Term of Award

Spring 2010

Degree Name

Master of Science in Kinesiology (M.S.)

Document Type and Release Option

Thesis (open access)

Department

Department of Health and Kinesiology

Committee Chair

Thomas C. T. Buckley

Committee Member 1

Barry Joyner

Committee Member 2

Barry Munkasy

Committee Member 3

Thomas Buckley

Abstract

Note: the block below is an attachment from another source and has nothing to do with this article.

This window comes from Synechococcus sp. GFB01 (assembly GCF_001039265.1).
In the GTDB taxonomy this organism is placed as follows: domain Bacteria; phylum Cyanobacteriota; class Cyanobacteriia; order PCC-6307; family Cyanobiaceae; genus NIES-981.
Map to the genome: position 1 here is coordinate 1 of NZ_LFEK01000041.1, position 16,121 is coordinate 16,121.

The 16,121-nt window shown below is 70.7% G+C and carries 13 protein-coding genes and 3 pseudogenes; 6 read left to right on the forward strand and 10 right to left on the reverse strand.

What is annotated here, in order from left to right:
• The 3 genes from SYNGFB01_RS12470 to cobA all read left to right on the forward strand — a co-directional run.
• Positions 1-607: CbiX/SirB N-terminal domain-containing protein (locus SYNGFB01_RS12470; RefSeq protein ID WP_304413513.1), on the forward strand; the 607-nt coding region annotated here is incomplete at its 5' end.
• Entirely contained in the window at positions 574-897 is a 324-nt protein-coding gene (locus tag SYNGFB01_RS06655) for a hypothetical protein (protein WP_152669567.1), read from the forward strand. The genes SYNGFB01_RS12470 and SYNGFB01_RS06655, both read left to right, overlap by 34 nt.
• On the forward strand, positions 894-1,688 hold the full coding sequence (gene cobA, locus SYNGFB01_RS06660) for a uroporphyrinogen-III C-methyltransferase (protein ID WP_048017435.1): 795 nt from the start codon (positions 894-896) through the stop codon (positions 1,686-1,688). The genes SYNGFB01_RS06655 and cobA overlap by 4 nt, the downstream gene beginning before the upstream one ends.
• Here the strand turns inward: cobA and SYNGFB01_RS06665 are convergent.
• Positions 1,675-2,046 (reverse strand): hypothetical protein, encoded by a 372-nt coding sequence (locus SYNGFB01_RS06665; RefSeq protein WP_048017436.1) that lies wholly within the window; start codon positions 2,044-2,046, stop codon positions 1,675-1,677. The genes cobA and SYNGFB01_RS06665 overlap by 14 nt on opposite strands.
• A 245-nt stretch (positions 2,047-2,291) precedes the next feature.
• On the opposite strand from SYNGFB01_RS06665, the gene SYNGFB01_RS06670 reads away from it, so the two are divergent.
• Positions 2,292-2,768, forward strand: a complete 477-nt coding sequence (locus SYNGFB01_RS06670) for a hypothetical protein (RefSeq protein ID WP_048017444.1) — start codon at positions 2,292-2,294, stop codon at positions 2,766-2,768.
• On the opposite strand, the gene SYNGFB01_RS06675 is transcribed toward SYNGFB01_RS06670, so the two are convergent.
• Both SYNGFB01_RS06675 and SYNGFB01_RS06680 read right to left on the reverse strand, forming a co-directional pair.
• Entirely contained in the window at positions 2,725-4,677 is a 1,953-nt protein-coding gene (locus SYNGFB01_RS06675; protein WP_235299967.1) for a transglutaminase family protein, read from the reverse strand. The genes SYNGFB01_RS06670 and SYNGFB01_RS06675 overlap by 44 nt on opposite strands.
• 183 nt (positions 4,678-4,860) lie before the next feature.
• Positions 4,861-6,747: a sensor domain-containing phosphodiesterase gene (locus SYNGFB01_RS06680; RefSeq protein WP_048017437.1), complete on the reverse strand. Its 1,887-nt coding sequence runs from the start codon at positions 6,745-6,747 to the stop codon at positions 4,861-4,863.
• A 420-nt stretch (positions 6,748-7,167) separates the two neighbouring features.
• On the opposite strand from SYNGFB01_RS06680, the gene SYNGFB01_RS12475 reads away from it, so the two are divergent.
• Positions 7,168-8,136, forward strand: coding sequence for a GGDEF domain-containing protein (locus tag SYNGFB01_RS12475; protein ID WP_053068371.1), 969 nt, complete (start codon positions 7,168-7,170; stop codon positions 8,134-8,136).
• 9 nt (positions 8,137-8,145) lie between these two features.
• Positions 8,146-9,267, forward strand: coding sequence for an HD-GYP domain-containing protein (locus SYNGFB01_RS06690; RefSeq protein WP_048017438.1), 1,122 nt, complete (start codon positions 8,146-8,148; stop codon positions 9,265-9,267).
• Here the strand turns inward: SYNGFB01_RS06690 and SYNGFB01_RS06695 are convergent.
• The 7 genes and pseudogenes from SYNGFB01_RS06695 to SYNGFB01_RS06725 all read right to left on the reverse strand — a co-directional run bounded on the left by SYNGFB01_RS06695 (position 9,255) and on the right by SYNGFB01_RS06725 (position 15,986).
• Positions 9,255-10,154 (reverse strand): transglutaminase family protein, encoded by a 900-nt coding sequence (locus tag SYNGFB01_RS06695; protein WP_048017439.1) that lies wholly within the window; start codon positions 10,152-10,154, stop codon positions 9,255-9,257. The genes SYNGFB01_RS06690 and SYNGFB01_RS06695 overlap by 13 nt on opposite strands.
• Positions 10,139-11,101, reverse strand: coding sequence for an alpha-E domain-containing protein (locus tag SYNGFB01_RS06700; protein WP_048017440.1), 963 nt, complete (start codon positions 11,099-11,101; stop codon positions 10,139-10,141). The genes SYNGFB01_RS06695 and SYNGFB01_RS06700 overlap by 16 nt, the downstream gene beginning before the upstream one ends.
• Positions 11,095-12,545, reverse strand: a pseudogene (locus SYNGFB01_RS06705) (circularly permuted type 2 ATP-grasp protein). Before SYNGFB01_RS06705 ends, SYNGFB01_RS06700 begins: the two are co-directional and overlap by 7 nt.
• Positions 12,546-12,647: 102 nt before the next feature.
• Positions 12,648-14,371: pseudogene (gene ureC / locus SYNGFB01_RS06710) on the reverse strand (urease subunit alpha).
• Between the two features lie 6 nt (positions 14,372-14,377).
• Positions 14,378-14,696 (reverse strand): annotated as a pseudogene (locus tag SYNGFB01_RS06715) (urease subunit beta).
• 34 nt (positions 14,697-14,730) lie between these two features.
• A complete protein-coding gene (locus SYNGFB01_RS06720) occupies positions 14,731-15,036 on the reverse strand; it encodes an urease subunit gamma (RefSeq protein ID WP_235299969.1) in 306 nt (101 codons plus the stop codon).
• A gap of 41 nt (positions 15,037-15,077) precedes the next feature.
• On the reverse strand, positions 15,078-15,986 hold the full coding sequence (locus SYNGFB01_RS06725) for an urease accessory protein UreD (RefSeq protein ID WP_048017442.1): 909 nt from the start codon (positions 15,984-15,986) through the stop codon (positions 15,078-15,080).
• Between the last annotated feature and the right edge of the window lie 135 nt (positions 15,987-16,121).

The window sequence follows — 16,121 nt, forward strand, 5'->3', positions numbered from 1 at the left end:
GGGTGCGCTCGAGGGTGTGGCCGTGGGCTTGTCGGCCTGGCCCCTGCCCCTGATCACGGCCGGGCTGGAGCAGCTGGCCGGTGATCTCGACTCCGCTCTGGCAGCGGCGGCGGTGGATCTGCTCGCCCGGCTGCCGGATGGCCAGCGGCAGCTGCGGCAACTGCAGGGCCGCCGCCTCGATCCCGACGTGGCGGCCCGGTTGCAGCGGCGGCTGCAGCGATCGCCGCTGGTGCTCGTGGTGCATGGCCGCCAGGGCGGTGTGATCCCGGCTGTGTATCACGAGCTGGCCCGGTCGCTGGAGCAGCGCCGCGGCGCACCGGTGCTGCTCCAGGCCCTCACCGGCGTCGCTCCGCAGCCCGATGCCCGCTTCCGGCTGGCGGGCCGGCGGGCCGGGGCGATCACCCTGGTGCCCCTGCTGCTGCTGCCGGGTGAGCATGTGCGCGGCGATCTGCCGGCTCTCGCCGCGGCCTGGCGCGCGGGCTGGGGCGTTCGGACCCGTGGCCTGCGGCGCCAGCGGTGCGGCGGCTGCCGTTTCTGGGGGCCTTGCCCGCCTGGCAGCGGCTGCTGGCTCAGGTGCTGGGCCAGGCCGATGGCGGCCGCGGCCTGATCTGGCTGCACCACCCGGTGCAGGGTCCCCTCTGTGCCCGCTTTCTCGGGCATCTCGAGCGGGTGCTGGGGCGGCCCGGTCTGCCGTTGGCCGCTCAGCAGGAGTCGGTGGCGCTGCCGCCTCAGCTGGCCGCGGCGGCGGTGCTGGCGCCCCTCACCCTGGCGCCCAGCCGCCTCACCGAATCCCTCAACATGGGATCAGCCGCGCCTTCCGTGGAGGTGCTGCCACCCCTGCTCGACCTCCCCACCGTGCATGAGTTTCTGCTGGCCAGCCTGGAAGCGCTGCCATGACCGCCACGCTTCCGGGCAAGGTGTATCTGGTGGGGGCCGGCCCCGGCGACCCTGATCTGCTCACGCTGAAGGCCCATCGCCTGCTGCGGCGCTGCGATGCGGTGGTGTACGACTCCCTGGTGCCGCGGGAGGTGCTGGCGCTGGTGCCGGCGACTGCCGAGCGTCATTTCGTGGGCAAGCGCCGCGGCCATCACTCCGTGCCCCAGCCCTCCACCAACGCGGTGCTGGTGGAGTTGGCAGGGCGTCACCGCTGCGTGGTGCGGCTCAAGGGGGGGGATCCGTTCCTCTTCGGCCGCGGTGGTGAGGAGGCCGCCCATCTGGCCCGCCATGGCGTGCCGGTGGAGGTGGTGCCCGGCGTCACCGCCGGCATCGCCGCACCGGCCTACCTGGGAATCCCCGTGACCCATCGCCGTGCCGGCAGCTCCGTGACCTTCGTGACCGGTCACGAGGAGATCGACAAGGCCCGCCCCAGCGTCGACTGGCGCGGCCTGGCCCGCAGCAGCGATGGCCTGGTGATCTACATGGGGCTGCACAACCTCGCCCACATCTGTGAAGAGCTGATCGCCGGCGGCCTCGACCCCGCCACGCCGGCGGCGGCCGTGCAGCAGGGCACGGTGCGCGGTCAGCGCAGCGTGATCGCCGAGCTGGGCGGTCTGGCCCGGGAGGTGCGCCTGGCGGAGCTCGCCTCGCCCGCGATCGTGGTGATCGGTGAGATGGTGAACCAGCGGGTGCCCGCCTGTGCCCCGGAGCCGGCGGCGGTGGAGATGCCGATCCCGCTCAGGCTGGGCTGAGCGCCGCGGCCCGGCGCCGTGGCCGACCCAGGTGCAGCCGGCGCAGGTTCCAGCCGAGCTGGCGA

The Balance Error Scoring System (BESS) is a widely utilized concussion assessment tool used to assess postural stability. Baseline testing is used for comparison if an athlete receives a concussion for diagnosis and return to play guidelines. It is unknown if playing a competitive sports season has any effect on the BESS score. Objective: To determine if playing in a competitive sports season has an effect on the BESS score. Design: A three group pre-post test study. Setting: This study was performed in a controlled laboratory setting. Subjects: Fifty-five college females, including twenty-two division one soccer players (age = 19.5 ± 1.6 years, height = 165.3±5.9 cm, weight = 58.8 ± 7.8 kg), fourteen division one volleyball players (age = 19.4 ± 1.2 years, height = 177.4 ± 5.2 cm, weight = 70.1 ± 6.8 kg), and nineteen controls (age = 22.1 ± 1.7 years, height = 163.9 ± 6.5 cm, weight = 62.5 ± 9.0 kg) with no current concussion or injury of the lower extremity that would affect postural stability participated in this study. Interventions: The BESS score, including the overall score and the individual stance scores, was measured for women's soccer, women's volleyball and the control at preseason and postseason. Main Outcome Measures: Two, two-way ANOVAs with repeated measures, one 3-level, two-way ANOVA with repeated measures, two, 7-level MANOVAs, and one 3-level ANOVA were used to analyze our data. Results: Differences were found for all subjects between preseason and postseason with a mean change in total BESS score of 1.04 ± 2.38; P=.005. Differences were also found for all subjects between preseason and postseason with a mean change in the absolute value of the total BESS score of 1.96 ± 1.69; P<.001. Conclusions: There may be a learning effect over a 13 week time period for the BESS. Clinicians should account for this possible learning effect when administering the BESS. This would improve clinicians' diagnoses as well as providing more accurate and confident references for returning an athlete to play post concussion.

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